Terence Mickey (creator, executive producer and host of Memory Motel) is a writer and storyteller who has worked with all kinds of people, from architects to scientists, from CEOs to designers, listening intently for how stories are shaped. He studied fiction and graduated with an MFA from UC Irvine, where he took himself and literature way too seriously. He’s worked for the Moth’s Outreach and Corporate Programs and lectures often on the art of storytelling at venues including Discovery’s Creative Speaker’s Series, Google, Nike, SVA, The Innocence Network Conference, and others.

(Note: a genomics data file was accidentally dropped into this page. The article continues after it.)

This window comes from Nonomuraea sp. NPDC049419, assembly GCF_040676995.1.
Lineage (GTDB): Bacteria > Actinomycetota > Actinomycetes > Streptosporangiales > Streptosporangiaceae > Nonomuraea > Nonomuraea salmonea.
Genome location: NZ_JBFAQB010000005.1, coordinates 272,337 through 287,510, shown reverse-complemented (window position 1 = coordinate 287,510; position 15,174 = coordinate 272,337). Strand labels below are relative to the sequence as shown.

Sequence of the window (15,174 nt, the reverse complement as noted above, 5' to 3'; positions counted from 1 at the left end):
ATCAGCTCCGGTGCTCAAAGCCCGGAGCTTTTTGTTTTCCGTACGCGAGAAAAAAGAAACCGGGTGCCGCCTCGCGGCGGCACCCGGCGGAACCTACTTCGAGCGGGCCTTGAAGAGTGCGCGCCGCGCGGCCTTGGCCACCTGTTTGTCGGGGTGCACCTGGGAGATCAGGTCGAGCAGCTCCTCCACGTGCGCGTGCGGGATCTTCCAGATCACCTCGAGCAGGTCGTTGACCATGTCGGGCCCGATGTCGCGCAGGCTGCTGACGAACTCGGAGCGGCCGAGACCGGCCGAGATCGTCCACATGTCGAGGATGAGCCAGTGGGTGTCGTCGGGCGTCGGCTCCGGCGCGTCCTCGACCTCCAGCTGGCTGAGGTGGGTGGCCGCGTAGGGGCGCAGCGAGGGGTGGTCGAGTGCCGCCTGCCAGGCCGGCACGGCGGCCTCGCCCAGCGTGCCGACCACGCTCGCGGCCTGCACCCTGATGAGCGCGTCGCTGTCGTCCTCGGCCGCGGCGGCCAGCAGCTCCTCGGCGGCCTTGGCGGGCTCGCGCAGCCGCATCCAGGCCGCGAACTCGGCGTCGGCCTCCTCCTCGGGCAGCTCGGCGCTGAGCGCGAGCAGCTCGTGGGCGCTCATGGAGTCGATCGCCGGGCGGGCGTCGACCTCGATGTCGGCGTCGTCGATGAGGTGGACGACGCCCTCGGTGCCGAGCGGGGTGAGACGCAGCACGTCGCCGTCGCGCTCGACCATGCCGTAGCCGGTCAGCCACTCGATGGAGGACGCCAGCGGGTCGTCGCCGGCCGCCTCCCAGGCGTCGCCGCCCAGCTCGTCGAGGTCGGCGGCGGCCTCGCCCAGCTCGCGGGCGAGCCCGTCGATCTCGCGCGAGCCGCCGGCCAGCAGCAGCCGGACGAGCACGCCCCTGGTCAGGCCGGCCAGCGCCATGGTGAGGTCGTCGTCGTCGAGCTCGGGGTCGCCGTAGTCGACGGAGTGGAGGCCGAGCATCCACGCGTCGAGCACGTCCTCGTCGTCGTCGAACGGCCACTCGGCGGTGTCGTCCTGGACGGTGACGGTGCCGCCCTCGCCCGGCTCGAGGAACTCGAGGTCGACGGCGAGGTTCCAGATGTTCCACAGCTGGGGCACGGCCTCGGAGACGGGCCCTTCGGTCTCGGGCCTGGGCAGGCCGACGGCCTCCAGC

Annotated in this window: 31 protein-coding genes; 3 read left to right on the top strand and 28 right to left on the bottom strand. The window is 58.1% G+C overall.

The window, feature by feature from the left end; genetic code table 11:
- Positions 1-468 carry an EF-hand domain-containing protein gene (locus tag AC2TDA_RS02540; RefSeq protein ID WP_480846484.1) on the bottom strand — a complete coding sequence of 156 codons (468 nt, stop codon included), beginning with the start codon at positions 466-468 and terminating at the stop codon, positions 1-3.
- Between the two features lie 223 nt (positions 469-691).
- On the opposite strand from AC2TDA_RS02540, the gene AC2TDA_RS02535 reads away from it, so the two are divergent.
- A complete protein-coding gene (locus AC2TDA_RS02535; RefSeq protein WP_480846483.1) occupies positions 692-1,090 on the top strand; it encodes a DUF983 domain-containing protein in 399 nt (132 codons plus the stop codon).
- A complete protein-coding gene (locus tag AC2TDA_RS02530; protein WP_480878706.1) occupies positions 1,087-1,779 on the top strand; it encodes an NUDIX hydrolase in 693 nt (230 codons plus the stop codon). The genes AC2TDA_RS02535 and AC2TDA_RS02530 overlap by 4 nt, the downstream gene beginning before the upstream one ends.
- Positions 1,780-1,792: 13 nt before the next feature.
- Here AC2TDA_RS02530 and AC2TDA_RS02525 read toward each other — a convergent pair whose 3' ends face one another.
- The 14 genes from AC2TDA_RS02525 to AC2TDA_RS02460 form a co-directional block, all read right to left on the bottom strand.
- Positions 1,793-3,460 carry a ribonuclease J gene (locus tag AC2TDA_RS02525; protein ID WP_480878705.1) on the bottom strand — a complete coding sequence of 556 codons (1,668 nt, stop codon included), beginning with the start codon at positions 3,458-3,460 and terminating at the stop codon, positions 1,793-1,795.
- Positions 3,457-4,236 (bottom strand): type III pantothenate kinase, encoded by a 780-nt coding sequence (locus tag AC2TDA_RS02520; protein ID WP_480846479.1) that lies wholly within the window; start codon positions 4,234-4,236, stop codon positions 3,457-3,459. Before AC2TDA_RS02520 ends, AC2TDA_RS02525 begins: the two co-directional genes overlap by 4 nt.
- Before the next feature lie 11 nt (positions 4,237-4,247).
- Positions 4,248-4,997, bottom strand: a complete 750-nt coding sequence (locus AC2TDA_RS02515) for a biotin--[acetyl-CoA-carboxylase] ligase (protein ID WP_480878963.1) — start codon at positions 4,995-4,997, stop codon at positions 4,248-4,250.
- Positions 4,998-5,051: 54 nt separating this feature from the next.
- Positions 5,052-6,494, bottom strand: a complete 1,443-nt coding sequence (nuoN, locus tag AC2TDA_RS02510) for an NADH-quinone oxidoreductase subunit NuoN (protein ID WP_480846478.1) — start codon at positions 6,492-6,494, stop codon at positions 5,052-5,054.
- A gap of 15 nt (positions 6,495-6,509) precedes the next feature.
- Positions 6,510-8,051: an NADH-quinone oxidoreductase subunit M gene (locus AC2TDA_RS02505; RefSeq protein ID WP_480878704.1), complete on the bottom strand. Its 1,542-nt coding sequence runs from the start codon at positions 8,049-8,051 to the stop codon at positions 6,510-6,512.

Early Memory: With a Super 8 camera, my uncles filmed a mockumentary, “The Duffy Brothers At Home,” which starred them as five siblings with extraordinary talents. I’d been asked to play the part of Toy Boy, the next generation of extraordinariness, a kid who owned the most toys in the world. I filled all my toys up in a pillow case, hoisted them over my shoulder and on cue, right between my grandmother’s interview, when she shrugged and said “If you ask me there’s nothing really special about them,” and when the announcer, played by my Uncle Pat, said, “Next week, we’ll meet the Toy Boy,” I jumped into the frame, tugging on my uncle’s pant leg, shouting: “I want to show my toys! I want to show my toys!.

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